Before you present your plan to the big prospective clients, first give it a test-drive. Donít just ask your friends if they like it. Theyíll likely tell you "itís greatĒ just to be nice. Rather, talk to potential clients. They are much more likely to be honest and give you advice on what could make your offer more appealing to possible clients.
Survey the area where you want to locate your business. Many people neglect to do this, but it is important for the future of your business. Hire some college kids to do a survey. Arm them with questionnaires and have them make calls or visit target clients to get their input. The desired result is to make sure you are locating your business in an area that wants or needs your product or services.
Sell your product or services on a small scale first. For example, if you want to make and sell pies, try initially selling them at a local farmerís market.
See how they sell.
You can experiment by adjusting the price, the sizes or the packaging to see what sells best. Itís easier to make changes on a small scale than once you begin mass production.
The same goes for construction. A new residential contractor should start with a small house, not a 15,000-square-foot mansion.
STEP 4: SECURE FINANCING FOR YOUR BUSINESS
Self-financing is one option to pay the start-up expenses of your business, but if you plan to fund the entire venture yourself, be careful. You donít want to spend all your savings up front only to discover you need more cash in the early years for expenses you didnít anticipate.
Be careful using too much short-term debt, such as credit cards. They can come back to haunt you when times get tough in your market. Short-term credit will have higher interest rates or variable rates that could go up if the economy goes into a recession. Instead, consider using a home equity loan or using your brokerage and margining against your stocks and bonds, as they often have lower interest rates and longer repayment terms.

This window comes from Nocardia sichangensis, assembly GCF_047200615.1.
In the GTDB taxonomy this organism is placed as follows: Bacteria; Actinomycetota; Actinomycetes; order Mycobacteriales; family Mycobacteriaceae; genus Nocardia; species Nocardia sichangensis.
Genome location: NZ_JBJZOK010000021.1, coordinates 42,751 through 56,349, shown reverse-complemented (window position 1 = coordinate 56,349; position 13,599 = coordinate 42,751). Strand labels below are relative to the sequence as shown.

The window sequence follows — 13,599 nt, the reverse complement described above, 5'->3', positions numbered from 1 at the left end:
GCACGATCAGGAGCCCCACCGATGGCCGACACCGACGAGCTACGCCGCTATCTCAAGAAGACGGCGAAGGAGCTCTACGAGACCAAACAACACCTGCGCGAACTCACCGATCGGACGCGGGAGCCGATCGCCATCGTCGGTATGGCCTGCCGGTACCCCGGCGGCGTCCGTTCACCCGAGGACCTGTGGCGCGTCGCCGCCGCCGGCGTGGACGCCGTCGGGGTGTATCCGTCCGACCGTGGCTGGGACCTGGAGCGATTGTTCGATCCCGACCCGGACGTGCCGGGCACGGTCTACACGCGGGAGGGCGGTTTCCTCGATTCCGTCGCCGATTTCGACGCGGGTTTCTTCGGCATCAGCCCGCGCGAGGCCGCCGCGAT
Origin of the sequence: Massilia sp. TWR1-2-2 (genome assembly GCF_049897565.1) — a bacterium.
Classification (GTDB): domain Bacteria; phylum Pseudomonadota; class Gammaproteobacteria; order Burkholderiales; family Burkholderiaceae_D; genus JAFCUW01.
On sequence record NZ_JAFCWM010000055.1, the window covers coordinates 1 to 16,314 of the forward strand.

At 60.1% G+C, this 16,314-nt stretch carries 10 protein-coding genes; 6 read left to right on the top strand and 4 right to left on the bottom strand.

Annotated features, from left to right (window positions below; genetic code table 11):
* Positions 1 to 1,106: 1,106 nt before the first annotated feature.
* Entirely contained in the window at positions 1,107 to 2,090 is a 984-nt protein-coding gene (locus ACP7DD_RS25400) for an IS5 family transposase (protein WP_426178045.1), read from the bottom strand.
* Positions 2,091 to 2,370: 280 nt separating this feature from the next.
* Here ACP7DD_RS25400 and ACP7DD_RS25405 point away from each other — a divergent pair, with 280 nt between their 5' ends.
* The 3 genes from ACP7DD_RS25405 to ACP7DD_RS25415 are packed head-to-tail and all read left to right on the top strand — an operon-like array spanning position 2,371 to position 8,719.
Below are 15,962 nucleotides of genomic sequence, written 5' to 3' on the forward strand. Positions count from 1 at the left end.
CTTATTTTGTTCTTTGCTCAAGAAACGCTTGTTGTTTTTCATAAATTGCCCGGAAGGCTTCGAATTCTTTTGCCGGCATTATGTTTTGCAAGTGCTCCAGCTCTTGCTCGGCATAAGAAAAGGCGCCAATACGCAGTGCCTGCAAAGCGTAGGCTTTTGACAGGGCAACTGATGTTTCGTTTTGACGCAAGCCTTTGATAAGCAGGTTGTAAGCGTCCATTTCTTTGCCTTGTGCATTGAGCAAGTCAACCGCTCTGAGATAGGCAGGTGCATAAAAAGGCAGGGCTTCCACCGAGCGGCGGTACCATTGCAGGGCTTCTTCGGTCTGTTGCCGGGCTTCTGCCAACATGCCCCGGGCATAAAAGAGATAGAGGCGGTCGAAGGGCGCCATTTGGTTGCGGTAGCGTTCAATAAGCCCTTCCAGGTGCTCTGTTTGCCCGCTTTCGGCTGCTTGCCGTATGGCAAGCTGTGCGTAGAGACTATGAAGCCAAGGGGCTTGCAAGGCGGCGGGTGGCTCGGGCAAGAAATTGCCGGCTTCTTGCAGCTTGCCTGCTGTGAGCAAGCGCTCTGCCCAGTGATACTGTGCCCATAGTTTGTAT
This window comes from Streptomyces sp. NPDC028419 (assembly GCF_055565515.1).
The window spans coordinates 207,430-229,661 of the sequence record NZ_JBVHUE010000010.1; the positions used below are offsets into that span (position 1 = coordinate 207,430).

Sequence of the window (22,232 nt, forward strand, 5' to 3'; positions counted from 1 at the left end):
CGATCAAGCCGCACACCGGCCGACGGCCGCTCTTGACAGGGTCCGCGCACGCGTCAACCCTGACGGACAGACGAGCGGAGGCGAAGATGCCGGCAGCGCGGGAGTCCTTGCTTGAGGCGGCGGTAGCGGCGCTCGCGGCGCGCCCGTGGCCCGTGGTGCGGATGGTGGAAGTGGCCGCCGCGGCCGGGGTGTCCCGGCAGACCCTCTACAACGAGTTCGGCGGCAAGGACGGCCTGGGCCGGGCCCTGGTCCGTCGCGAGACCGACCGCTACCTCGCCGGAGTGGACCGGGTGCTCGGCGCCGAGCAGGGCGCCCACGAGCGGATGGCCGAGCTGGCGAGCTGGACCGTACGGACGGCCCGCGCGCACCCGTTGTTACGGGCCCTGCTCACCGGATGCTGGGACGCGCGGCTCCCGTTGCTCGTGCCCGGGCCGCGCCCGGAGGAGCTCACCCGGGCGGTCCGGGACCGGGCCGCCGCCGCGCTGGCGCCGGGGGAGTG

Partners are another option to help with financing. If you do decide to take on a partner, choose carefully. Your relationship will likely come under a lot of stress as you grow your business. Make sure your partner is someone you really like, shares your vision for the company and is trustworthy. Even so, there should be a legal contract, no matter how simple.
Private investors or venture capitalists are another possibility for funding. If you find one who likes your idea, he might give you some start-up money. Finally, another option is to get a Small Business Administration loan from a local bank.
STEP 5: PLAN THE DAY-TO-DAY OPERATIONS
Once you have the funding secured, consider starting your business on a part-time basis. When your new business gets too big and your income approaches that of your full-time job, itís probably time to make the leap. It is now that you can make the transition to running your new business full-time with a fair degree of confidence that things will be okay.
Be aware that your needs starting out may not be your needs a few years down the road. Itís better to be conservative in the beginning. You can always make adjustments as your business grows. You may be able to add on to your location or move if you get too big for your surroundings.